Another amazing song is 'We Are All Connected' in which Feynman shows of some great drumming skills.


First of all, I love the message of this song. We are all connected by the way we have come into existence. And how brilliant would it be for Tyson to run up to you and ask you whether you have heard this? Also, how funny is Bill Nye, the guy who calls himself a 'speck'?

'Nature's imagination' might sound like a strange concept, but when you look around you, you have to admit it is true. Nature has created beautiful things that surpass any kind of human creation. We humans get all of our inspiration from nature. All novels are about humans, about our interaction with our surroundings and each other. And what is our imagination if not our ability to piece together different pieces of information, images and sounds to create one idea? Nature works no differently. And again, I think there is another link to literature here. The beauty of a book is not necessarily whether the main character is likeable or whether the setting is beautiful, but rather how all of these things come together to create something that takes your breath away. I believe a book cannot work if these things don't come together to create one idea in the same way an animal or plant couldn't live if not all of its molecules were put together properly by nature.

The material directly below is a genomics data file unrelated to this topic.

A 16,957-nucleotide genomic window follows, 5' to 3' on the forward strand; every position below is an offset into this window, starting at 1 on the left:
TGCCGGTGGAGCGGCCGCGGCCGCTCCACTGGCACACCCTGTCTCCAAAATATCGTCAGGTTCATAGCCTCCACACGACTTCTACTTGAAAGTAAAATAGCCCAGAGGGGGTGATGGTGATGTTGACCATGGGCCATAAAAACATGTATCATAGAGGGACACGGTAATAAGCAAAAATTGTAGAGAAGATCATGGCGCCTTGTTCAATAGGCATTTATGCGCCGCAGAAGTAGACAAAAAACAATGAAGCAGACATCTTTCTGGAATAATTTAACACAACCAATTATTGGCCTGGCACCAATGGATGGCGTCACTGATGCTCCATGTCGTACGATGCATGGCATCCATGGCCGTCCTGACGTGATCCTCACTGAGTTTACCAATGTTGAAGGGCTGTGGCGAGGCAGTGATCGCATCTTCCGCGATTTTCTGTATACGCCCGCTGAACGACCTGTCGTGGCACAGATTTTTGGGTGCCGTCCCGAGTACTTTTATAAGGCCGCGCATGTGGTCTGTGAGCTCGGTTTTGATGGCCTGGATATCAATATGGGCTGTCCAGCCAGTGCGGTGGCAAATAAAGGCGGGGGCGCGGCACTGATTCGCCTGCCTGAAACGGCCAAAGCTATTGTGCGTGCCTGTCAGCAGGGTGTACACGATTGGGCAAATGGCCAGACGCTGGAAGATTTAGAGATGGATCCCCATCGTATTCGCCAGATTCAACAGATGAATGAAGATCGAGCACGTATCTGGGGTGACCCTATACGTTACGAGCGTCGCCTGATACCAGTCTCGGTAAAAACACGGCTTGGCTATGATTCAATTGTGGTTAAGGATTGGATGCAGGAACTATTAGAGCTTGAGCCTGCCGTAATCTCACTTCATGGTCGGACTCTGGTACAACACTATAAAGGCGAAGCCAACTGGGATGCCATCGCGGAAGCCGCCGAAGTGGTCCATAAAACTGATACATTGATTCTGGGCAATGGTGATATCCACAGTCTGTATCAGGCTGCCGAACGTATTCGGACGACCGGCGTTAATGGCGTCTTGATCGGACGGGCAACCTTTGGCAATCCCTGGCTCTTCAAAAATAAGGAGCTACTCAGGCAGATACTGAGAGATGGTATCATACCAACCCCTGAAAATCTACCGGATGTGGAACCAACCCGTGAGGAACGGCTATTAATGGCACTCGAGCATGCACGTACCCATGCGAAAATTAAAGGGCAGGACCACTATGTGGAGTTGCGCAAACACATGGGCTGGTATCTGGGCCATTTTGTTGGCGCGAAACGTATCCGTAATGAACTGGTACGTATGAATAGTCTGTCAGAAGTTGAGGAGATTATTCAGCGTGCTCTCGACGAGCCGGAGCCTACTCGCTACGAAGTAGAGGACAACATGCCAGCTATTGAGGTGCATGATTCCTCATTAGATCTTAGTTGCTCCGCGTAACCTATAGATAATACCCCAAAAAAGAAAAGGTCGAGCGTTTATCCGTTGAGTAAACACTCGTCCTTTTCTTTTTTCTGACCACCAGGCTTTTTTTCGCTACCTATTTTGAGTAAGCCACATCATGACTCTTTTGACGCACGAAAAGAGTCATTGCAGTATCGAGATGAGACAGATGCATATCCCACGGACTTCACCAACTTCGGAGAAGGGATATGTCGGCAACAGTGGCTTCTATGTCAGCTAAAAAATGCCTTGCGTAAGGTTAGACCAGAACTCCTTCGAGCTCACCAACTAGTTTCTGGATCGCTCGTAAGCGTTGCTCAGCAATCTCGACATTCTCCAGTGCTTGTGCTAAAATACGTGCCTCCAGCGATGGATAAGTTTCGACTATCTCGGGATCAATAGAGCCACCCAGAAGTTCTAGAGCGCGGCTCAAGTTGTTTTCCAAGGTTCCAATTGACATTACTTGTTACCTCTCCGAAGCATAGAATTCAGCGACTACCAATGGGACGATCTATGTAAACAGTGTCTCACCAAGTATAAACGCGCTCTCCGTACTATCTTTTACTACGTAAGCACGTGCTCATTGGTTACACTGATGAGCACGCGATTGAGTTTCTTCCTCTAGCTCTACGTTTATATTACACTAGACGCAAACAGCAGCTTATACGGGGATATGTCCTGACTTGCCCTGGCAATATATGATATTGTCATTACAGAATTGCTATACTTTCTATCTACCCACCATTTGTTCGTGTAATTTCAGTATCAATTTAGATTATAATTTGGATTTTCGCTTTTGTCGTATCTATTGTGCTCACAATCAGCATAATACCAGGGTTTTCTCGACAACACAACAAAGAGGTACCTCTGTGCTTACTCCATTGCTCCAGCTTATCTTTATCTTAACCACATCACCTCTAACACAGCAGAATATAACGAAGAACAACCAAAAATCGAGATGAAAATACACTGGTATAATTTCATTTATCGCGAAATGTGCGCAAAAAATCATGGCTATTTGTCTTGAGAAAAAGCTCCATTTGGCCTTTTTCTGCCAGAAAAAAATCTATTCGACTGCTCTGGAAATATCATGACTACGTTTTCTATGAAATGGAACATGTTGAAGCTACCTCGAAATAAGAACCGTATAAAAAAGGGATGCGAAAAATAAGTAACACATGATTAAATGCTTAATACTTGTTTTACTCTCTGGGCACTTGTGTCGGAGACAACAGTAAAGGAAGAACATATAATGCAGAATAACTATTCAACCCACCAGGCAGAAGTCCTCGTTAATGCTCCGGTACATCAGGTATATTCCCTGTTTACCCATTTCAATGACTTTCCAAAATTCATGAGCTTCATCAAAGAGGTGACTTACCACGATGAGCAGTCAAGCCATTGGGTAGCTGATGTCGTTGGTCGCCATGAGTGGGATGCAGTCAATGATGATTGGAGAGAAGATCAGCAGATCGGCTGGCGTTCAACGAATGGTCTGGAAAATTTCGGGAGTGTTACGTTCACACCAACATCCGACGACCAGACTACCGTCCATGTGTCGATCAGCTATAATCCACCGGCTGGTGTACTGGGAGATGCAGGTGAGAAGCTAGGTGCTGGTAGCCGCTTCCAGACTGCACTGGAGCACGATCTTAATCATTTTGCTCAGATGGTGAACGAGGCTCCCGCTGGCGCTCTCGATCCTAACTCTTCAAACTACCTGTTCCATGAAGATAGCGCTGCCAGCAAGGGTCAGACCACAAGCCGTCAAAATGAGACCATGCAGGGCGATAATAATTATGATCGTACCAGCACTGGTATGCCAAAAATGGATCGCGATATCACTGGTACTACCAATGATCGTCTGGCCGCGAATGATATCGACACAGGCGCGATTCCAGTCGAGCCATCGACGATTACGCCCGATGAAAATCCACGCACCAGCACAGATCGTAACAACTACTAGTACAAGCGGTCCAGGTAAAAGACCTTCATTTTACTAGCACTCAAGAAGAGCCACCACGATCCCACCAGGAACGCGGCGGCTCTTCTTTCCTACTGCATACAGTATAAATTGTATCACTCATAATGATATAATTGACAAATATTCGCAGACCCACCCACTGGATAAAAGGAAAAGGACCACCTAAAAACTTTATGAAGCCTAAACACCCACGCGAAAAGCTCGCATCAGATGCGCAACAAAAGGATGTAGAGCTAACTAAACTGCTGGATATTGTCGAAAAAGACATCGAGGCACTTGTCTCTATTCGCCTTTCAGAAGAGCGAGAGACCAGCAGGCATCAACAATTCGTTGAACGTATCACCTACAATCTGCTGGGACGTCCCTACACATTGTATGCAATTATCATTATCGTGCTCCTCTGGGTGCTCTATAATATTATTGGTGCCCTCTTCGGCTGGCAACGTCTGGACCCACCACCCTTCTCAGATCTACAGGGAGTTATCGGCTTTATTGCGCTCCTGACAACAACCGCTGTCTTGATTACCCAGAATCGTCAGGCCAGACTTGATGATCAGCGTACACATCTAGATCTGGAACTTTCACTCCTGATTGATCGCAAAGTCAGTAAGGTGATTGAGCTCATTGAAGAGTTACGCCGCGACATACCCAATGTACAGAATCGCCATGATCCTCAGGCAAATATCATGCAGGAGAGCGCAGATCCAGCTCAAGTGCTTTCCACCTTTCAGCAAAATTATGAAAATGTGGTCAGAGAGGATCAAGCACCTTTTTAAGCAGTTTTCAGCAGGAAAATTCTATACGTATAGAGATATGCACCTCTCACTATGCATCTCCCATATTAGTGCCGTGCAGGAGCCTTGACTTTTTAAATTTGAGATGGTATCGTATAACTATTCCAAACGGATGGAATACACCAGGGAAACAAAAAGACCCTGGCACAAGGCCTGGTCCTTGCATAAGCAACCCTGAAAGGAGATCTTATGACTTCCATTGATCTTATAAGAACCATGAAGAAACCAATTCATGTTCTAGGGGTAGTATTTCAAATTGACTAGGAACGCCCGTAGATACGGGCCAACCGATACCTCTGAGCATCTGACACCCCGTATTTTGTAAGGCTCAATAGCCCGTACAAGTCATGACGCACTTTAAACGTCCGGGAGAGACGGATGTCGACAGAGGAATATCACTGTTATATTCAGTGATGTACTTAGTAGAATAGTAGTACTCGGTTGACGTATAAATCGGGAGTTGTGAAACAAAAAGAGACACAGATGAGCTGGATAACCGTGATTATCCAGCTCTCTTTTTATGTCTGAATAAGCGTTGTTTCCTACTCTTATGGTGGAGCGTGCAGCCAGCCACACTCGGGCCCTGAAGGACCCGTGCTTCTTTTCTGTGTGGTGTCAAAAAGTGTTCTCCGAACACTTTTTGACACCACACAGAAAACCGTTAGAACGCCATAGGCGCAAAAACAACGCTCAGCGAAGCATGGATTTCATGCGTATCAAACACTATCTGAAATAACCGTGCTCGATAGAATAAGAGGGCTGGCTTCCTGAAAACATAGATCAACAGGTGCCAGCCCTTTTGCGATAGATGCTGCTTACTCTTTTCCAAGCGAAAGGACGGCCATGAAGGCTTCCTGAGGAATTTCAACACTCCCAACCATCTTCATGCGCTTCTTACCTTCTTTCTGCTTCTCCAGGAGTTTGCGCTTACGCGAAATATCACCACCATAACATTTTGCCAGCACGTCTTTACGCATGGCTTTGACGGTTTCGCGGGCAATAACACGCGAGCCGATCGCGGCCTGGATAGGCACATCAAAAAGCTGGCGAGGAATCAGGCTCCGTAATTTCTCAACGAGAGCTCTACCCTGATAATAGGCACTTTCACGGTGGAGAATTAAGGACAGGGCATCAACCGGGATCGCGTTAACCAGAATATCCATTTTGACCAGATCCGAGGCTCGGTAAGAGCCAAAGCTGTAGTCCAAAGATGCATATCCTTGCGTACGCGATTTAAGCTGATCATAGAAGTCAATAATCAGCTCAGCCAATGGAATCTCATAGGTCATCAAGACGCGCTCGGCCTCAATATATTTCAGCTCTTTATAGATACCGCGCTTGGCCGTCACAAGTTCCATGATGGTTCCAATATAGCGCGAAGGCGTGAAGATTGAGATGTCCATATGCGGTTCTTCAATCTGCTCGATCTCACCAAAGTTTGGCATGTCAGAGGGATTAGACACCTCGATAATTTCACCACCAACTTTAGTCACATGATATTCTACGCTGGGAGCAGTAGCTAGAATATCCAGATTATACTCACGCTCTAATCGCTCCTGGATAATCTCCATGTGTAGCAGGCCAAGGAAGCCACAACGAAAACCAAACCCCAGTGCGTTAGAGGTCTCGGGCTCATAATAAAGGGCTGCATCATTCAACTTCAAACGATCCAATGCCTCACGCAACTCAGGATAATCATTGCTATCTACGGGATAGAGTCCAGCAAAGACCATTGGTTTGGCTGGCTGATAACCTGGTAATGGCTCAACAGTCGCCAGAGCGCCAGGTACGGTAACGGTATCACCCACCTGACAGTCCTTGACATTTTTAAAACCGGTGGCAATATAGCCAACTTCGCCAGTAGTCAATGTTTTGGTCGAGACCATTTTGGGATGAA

I think the idea of us being a way 'for the cosmos to know itself' is fascinating. I wonder whether enough sci-fi writers have picked up on this. In my head it is already developing into a storyline for a short story. I mean, us humans are probably nature's most fascinating creation. We are a bunch of molecules that work together in such a way we have become conscious of ourselves. Nature works through us yet also knows itself through us. It is a mind-boggling concept that would make for a very interesting novel. Yet I don't know whether any author could express it as beautifully as Carl Sagan and his amazing eyebrows.

And finally, here is a song I discovered this time around, 'Onward to the Edge'.


First of all, I love the music in this song and how beautifully soothing the chorus is. Yes, Brian Cox's voice still annoys me but I find this way I can actually learn from what he says.